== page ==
The multinational investigative effort resulted in 53 defendants being named in the federal indictment and 47 suspects being identified by Egyptian authorities. The domestic defendants were arrested in California, Nevada, and North Carolina. In California, defendants reside in the counties of Los Angeles, Orange, San Bernardino, Riverside, and San Diego.

The 51-count indictment accuses all of the defendants with conspiracy to commit wire fraud and bank fraud. Various defendants are charged with bank fraud; aggravated identity theft; conspiracy to commit computer fraud, specifically unauthorized access to protected computers in connection with fraudulent bank transfers and domestic and international money laundering.

According to the indictment that was unsealed this morning, Egyptian-based hackers obtained bank account numbers and related personal identification information from an unknown number of bank customers through phishing—a technique that involves sending e-mail messages that appear to be official correspondence from banks or credit card vendors. In illegal phishing schemes, bank customers are directed to fake websites purporting to be linked to financial institutions, where the customers are asked to enter their account numbers, passwords and other personal identification information. Because the websites appear to be legitimate—complete with bank logos and legal disclaimers—the customers do not realize that the websites do not belong to legitimate financial institutions.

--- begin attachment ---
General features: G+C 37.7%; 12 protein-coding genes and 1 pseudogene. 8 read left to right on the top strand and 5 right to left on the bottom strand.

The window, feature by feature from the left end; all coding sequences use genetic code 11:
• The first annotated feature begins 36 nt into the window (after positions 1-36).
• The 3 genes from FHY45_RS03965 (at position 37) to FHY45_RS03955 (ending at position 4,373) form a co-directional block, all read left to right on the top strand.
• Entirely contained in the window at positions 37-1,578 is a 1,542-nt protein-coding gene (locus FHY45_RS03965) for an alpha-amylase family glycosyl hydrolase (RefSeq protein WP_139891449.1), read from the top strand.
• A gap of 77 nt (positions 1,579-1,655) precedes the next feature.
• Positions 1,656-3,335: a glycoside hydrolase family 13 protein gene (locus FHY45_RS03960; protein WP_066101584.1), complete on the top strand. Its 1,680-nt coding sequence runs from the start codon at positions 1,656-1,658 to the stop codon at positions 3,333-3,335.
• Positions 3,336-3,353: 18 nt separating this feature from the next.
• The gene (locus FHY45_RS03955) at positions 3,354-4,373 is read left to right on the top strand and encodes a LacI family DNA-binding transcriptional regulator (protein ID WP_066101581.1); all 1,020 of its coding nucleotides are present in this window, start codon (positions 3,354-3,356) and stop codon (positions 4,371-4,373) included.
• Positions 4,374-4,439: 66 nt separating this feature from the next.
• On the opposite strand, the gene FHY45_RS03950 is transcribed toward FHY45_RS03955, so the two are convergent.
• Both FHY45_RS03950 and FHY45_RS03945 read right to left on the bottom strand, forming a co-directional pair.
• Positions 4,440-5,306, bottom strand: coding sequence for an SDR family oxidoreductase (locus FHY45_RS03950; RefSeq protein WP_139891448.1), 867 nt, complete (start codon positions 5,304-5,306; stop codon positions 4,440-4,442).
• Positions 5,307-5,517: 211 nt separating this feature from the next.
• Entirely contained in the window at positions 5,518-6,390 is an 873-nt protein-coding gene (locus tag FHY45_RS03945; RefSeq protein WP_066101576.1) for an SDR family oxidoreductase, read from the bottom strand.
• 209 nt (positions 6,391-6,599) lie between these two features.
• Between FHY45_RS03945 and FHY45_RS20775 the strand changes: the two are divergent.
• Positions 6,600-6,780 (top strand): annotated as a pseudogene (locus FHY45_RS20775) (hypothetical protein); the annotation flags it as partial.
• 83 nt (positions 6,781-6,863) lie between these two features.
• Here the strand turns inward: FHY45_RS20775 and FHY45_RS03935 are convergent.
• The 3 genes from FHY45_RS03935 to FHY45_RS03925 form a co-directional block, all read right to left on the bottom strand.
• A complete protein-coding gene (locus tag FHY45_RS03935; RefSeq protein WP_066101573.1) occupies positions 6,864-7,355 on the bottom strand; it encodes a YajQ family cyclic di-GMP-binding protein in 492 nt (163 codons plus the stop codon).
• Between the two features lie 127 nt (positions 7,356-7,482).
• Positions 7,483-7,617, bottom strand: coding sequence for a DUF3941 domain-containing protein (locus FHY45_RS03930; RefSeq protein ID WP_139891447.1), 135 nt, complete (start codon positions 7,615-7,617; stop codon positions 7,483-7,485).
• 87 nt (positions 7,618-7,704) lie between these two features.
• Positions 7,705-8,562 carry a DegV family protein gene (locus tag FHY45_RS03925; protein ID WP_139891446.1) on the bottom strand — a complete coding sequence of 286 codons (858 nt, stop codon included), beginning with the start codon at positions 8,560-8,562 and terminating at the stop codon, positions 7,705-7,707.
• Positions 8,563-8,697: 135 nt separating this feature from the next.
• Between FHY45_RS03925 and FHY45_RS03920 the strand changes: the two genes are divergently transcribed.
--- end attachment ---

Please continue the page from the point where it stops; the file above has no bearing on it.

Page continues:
The indictment alleges that co-conspirators in Egypt collected victims’ bank account information by using information obtained from their phishing activities. Armed with the bank account information, members of the conspiracy hacked into accounts at two banks. Once they accessed the accounts, the individuals operating in Egypt communicated via text messages, telephone calls and Internet chat groups with co-conspirators in the United States. Through these communications, members of the criminal ring coordinated the illicit online transfer of funds from compromised accounts to newly created fraudulent accounts. The United States part of the ring was allegedly directed by defendants Kenneth Joseph Lucas, Nichole Michelle Merzi, and Jonathan Preston Clark, all California residents, who directed trusted associates to recruit “runners,” who set up bank accounts where the funds stolen from the compromised accounts could be transferred and withdrawn. A portion of the illegally obtained funds withdrawn were then transferred via wire services to the individuals operating in Egypt who had originally provided the bank account information obtained via phishing.